My Muslim Mate is written by Amal Abou Eid. The story was narrated by young Charlie who has a muslim friend called Khaled. In this book Charlie tells you what Khaled’s religion is all about, and that their differences in culture does not mean that they cannot be friends.
In the book, Charlie explains Khaled’s religion using the 5 pillars of Islam. When I first read it, my first thought was, ‘if I give this to someone who is not a Muslim, I wonder if reading a brief explanation on each of the 5 pillars of Islam will be too much for them?’ Then I thought again ‘you know what, why not?’
Why should not there be a book that explains what Islam is about in very high level so that a lot of other people’s misconception is clarified? Why should not there be a book that explains about your children’s friend’s religion? The more we understand other people’s belief and other people’s culture, the more we will appreciate their point of view.
My daughter goes to Public School, and we have non-muslim cousins. I want my children to know how they should answer other people if they were asked on what their religion is about. I wear hijab, and once in a while, people asked me about the reason why I wear hijab. People asked me about my religion. People asked me about what do I think about the current news. What if other kids, or our non-muslim family members asked my kids about Islam? I wonder how they are going to answer and I hope this book forms some basic answers in their head.
This book is good for the message it carries. That despite the differences in cultures and beliefs people can still get along and find common ground and shared interest. If we raise a generation that can respect other people’s belief and culture, wouldn’t the world be a nicer place for everyone?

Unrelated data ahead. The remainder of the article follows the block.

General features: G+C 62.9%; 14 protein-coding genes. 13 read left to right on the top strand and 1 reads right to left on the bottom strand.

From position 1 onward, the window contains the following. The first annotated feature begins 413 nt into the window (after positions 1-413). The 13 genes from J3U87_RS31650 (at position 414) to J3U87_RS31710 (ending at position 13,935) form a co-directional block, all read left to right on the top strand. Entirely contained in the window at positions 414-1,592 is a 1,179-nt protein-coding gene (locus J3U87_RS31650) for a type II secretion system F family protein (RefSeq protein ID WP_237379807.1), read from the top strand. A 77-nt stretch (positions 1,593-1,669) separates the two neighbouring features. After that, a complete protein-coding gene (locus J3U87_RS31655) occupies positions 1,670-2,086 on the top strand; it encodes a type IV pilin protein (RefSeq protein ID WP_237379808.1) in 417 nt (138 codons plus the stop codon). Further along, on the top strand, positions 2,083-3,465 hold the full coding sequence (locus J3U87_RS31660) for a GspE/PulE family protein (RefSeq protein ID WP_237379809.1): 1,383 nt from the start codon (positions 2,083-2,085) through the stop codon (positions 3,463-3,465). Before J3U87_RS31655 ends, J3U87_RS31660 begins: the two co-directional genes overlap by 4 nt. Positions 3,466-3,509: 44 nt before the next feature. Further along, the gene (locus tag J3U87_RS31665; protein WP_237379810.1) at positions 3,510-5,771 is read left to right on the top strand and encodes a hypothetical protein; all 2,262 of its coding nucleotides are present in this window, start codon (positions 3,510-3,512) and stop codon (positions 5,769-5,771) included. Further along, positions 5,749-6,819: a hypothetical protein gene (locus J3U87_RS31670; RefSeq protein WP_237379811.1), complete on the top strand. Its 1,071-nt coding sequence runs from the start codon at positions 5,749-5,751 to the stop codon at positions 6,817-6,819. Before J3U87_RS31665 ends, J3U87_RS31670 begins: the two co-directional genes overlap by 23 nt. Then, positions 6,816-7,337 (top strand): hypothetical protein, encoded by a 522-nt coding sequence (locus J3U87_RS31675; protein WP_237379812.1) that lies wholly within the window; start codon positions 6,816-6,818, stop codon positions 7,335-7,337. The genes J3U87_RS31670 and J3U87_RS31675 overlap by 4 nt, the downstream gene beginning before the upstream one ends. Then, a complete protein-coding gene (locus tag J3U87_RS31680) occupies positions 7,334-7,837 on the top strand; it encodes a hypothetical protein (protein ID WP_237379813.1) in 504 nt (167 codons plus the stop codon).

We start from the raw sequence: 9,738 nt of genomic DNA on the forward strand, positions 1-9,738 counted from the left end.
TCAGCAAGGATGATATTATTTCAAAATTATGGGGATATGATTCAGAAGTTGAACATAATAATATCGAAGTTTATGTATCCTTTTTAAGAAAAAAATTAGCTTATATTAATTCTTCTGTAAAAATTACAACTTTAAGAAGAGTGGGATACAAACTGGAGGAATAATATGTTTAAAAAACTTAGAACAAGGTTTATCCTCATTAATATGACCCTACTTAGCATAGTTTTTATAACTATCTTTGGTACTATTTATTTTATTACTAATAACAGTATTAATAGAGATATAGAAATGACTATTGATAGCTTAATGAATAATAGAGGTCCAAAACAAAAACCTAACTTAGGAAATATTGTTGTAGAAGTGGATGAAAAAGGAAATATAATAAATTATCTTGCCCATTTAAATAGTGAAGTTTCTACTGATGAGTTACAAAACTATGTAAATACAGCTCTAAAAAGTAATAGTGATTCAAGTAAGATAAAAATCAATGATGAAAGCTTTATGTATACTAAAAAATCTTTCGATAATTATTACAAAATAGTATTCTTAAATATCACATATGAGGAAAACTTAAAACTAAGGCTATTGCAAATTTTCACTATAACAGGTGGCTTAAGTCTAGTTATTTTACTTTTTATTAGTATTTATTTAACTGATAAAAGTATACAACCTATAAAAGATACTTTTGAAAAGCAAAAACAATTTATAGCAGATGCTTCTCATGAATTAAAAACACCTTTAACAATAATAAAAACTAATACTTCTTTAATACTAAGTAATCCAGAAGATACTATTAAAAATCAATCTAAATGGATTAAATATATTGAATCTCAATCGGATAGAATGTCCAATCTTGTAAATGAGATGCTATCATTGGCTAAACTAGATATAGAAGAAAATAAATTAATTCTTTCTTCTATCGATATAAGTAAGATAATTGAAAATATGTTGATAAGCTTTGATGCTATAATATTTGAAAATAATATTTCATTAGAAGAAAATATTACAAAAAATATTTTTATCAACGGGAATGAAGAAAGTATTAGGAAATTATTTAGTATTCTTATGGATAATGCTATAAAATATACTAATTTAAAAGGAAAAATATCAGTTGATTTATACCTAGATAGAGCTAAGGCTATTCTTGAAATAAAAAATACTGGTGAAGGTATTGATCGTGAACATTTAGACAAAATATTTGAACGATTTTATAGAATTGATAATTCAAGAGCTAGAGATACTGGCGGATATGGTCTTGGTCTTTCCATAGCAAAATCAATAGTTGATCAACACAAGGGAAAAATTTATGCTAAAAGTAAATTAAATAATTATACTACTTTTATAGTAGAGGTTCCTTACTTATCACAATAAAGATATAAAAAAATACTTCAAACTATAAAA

I also believe it should go both ways as well. Our muslim children should also appreciate other people’s belief and cultures, and not go around saying other people are wrong just because they don’t believe in what we do. That is why I love it when the book briefly mentioned that Khaled also loves hearing stories about Charlie’s Christmas Barbecue and Easter Bunny.
I especially love the end where the author gives activity ideas to learn about other culture by randomly choosing a country from the world map and try to make the country’s cuisine or learn more about their traditions, be it dances, religions, etc. This one I definitely going to do with my daughter, inshaAllah, as she loves reading about other countries and what’s happening on the other side of the world.
Opening your child’s mind on what is going on around the world is essential, as it will allow them to be more accepting and more respecting of others because they realize that the way they live their life might not be the same with other children who comes from another country. And when open-minded children from different background meet and become friends, they will no longer see those differences as a barrier, but instead they will use their differences to get along side by side, respecting each other, and find common grounds.
Children are such curious creatures. They would love to hear about what is happening on the other side of the world, like how they build canals on Panama? or how they go from one place to another with boat in Venice? How do monks live in China? or how the sun doesn’t set at all for 60 days during summer in the Arctic? What do other kids in Japan had for breakfast? The activity suggested in this book is a good way to start a conversation with your kids.
In conclusion, this book applies for both muslim and non-muslim children, or maybe even teachers. I think if your kid has a close friend or family member that is non-muslim, then this book will be a nice little gift. This book also make a good teacher’s gift too, because we need more diverse book on our library bookshelves.